What is the winter solstice?
The winter solstice occurs when the North Pole is tilted furthest away from the sun, or when the sun is directly over the Tropic of Capricorn at 23.5° south latitude. In the Northern Hemisphere, it is known as the shortest day and longest night of the year. In the Southern Hemisphere, it marks the longest day of the year while the sun is closest to the earth. The word 'solstice' comes from the Latin solstitial meaning 'sun stands still.”
Many people believe the winter solstice marks the first day of winter, however that depends on whether you follow the meteorological or astronomical definition of the seasons. If you use the meteorological season, winter starts on December 1st. If you follow the astronomical season, winter begins on the winter solstice.
When is the winter solstice?
The winter solstice is on Sunday, December 22, 2019.
How is it celebrated?
The winter solstice has been marked by festivals and rituals for thousands of years. Today, many cultures around the world still celebrate the beginning of winter. Check out a few current winter solstice celebrations across different continents.
Many of the present-day Christmas traditions come from ancient winter solstice celebrations. For example, the yule log and mistletoe come from Yule, a 12-day pagan festival observed by the early Germanic peoples in Northern Europe. Before Christianity, ancient Romans celebrated Saturnalia, a week-long festival that honored the agricultural god Saturn during the winter solstice in mid-December. Many believe this day eventually morphed into Christmas, as the Bible does not give a date for Jesus’ birth.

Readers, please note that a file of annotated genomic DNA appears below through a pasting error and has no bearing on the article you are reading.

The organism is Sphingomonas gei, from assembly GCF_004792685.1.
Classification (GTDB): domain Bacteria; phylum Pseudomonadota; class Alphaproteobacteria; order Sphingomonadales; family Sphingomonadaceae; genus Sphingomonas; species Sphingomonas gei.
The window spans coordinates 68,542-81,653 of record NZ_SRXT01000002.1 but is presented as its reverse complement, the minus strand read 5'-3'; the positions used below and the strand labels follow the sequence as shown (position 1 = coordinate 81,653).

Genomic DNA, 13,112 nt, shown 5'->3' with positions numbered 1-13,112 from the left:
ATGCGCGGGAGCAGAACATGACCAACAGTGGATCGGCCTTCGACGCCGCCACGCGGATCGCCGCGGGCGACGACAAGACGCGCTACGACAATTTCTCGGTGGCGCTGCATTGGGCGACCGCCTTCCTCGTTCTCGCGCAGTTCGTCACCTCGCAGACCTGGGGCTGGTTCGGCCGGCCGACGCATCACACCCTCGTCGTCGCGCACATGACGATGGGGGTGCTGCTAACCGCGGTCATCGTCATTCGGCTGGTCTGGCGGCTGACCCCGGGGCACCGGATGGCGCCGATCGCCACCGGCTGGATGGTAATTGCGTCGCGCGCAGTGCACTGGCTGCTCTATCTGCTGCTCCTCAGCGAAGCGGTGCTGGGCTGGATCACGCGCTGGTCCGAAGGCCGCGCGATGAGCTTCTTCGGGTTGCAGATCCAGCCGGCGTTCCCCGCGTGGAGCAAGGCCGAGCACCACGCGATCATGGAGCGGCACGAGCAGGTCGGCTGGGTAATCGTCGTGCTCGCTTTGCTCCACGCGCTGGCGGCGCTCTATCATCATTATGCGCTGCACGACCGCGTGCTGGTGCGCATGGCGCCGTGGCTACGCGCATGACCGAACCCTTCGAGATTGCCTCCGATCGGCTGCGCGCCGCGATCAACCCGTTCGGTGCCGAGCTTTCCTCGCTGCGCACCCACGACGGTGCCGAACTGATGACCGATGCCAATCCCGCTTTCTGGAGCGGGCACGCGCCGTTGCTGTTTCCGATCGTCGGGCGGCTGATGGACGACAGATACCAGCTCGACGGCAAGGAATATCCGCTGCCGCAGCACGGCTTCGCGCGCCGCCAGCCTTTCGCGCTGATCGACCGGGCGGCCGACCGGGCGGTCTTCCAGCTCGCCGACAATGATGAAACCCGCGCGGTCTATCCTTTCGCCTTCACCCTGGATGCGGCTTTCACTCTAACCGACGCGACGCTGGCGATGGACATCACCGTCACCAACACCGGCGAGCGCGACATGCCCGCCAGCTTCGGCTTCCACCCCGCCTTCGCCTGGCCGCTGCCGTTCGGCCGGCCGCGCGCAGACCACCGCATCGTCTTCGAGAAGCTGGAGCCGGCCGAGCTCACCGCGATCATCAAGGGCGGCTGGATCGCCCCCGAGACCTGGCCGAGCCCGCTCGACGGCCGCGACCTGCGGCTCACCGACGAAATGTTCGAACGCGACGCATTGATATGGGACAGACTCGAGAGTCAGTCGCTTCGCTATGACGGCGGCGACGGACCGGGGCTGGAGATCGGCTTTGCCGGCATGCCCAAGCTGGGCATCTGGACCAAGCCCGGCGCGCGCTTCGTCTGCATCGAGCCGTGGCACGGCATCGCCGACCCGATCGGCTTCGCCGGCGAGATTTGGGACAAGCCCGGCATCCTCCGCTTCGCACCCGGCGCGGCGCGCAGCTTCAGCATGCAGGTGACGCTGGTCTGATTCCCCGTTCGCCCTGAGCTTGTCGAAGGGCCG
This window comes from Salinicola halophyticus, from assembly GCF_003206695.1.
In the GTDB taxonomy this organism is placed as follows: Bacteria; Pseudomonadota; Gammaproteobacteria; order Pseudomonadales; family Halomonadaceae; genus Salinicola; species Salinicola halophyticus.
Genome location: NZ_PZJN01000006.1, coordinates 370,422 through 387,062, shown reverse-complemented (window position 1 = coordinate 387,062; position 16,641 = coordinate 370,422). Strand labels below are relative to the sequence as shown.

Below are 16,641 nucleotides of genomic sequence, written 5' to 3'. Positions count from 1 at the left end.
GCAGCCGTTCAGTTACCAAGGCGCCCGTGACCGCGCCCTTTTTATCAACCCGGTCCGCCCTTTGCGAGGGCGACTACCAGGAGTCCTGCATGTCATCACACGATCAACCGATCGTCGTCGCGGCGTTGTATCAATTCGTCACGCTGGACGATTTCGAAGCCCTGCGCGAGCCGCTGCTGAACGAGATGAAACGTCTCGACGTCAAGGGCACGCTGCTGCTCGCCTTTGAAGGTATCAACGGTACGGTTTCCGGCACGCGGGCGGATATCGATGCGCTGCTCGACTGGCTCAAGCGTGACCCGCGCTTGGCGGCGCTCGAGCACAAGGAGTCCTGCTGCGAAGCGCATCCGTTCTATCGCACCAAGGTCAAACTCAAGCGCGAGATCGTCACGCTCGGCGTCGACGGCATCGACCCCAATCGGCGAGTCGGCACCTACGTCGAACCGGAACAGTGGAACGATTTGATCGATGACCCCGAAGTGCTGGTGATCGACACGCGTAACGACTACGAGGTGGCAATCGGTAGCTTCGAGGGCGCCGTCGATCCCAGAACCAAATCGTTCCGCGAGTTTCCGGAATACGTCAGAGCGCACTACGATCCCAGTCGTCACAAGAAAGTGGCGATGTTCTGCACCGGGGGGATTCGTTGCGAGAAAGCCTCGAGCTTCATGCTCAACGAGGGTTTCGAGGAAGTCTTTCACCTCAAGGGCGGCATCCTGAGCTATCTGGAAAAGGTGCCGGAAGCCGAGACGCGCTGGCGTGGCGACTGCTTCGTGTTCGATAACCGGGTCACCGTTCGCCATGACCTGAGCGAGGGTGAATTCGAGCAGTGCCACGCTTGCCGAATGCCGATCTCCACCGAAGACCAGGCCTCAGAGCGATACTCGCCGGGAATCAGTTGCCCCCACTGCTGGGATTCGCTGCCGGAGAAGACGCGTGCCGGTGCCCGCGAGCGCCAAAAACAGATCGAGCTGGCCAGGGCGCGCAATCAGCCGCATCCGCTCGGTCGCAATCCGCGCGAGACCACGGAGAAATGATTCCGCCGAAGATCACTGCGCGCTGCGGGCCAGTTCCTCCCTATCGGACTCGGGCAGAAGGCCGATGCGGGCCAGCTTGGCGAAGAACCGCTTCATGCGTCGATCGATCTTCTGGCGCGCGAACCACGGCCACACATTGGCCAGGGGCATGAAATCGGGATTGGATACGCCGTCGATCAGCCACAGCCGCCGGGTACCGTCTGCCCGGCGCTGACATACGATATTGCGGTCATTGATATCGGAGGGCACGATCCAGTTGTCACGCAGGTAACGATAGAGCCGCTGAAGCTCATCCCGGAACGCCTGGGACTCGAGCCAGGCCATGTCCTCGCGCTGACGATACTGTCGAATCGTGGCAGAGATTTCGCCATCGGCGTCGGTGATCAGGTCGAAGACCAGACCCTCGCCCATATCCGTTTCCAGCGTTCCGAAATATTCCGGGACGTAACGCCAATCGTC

This Iranian festival, which falls directly on the eve of the winter solstice, is a celebration between friends and family to mark the end of a long, dark winter and the coming of spring. Food is an integral part of the festivities, starting with a feast of traditional Persian dishes followed by dried fruit, pomegranates, watermelon, sweets, and tea. Families will also generally read poetry aloud from Hafez, the most revered poet in Iran.
Widely celebrated in China, the Dongzhi Festival celebrates the winter solstice much as it did 2,000 years ago. Many rituals revolve around food, but there are a few variations depending on where you live. Traditionally, dumplings are eaten in the north, while sweet rice balls known as tangyuan are eaten in the south. Both foods are believed to bring good luck and long life in the coming new year. The ancient philosophy of yin and yang is also closely linked to the winter solstice. The most well-known imagery of a circle with two halves, yin, represents the dark (winter) and yang, represents the light (summer). During Dongzhi, many people believe yin is at its peak, but will gradually diminish.
In southern England, visitors and locals gather at the prehistoric site of Stonehenge at sunrise to celebrate the winter solstice. While the origins of Stonehenge remain a mystery to this day, many archeologists believe it was built to observe the solstices and equinoxes. During the winter solstice, the sun sets between the tallest stones, which are known as a trilithon. A truly spectacular sight to see, it’s no wonder people gather in the thousands to watch this phenomenon!
In June, when the Southern Hemisphere celebrates its winter solstice, the ancient Inca celebration of Inti Raymi (Sun Festival) lives on. It honors the sun god Inti, the Incas’ most important deity, and marks the start of the Inca new year. Today, you can experience vibrant Inti Raymi celebrations across South America in countries like Peru, Ecuador, and Bolivia. One of the largest festivities is held at the fortress of Sacsayhuaman in Cusco, Peru.
There are many ways of celebrating the winter solstice. Enjoy the one you celebrate or take on a new one!